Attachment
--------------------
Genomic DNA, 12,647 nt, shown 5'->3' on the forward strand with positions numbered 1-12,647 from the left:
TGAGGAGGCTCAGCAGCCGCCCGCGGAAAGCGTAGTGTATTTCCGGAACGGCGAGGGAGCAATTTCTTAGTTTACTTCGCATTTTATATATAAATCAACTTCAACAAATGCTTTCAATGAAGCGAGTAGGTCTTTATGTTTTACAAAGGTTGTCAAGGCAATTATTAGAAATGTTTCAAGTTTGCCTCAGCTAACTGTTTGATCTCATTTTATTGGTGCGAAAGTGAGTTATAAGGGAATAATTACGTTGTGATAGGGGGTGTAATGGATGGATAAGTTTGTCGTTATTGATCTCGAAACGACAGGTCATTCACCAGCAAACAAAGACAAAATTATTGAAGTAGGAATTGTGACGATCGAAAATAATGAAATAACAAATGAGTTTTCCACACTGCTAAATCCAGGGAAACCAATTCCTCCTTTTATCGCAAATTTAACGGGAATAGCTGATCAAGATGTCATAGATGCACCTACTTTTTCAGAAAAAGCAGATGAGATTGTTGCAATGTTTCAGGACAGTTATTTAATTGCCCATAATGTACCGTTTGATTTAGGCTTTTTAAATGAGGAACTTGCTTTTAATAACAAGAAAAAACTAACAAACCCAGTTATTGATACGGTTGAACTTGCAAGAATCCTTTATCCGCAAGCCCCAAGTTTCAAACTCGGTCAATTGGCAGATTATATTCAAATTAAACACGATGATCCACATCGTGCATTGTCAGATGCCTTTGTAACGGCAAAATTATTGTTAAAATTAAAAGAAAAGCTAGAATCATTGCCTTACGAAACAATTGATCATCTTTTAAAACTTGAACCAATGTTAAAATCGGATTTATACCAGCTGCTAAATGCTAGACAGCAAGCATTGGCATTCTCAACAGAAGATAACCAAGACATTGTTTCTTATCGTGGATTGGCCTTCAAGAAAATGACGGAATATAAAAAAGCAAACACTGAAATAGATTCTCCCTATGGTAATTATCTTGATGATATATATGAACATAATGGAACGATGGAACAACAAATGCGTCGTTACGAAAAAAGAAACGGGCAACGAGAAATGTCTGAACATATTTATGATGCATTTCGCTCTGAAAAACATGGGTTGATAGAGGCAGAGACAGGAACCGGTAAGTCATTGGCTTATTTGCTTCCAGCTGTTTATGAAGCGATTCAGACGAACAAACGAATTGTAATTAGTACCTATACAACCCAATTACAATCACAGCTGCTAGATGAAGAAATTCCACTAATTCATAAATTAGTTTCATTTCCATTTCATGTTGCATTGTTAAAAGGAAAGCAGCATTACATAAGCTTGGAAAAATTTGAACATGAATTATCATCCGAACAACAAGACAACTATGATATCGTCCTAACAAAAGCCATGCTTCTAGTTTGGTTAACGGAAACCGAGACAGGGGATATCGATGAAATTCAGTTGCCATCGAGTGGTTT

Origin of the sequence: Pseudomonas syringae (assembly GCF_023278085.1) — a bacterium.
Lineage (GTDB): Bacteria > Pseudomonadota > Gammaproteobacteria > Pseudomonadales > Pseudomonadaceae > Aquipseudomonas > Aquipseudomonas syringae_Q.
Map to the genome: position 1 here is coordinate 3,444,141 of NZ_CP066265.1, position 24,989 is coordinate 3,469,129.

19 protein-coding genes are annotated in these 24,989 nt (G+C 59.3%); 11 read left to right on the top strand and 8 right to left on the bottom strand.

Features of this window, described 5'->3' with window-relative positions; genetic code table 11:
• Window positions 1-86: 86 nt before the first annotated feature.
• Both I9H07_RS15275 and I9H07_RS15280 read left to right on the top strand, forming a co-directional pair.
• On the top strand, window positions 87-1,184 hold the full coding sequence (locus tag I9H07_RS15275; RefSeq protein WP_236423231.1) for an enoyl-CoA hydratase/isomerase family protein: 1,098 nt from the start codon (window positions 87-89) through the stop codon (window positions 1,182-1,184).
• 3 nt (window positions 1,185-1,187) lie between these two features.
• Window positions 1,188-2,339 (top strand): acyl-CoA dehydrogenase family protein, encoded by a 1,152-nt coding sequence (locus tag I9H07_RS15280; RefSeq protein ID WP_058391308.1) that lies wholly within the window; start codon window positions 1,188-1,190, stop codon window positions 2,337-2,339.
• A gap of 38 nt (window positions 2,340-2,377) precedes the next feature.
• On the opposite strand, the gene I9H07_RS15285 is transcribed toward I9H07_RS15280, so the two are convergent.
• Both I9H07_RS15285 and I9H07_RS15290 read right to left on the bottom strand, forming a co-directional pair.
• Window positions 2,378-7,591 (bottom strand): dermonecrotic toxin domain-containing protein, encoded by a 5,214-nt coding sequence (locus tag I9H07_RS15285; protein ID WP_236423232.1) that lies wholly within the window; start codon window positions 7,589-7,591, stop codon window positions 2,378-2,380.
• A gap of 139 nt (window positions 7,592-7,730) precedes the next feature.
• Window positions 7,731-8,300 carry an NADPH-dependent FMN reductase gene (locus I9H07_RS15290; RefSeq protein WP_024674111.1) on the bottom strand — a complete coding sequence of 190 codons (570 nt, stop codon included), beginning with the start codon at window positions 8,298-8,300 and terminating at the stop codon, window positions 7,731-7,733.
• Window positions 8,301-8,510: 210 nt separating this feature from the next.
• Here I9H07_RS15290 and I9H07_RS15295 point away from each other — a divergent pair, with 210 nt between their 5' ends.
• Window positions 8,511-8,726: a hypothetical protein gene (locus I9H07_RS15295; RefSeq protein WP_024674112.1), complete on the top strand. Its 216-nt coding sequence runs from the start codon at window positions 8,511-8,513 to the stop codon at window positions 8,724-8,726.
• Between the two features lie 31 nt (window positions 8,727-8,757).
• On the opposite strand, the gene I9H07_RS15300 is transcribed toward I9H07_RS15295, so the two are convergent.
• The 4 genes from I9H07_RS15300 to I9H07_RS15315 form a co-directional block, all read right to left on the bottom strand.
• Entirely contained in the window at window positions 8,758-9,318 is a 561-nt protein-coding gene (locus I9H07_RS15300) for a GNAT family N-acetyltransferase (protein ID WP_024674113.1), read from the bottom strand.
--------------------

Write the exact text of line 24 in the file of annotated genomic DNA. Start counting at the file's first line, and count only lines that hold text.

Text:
• The 4 genes from I9H07_RS15300 to I9H07_RS15315 form a co-directional block, all read right to left on the bottom strand.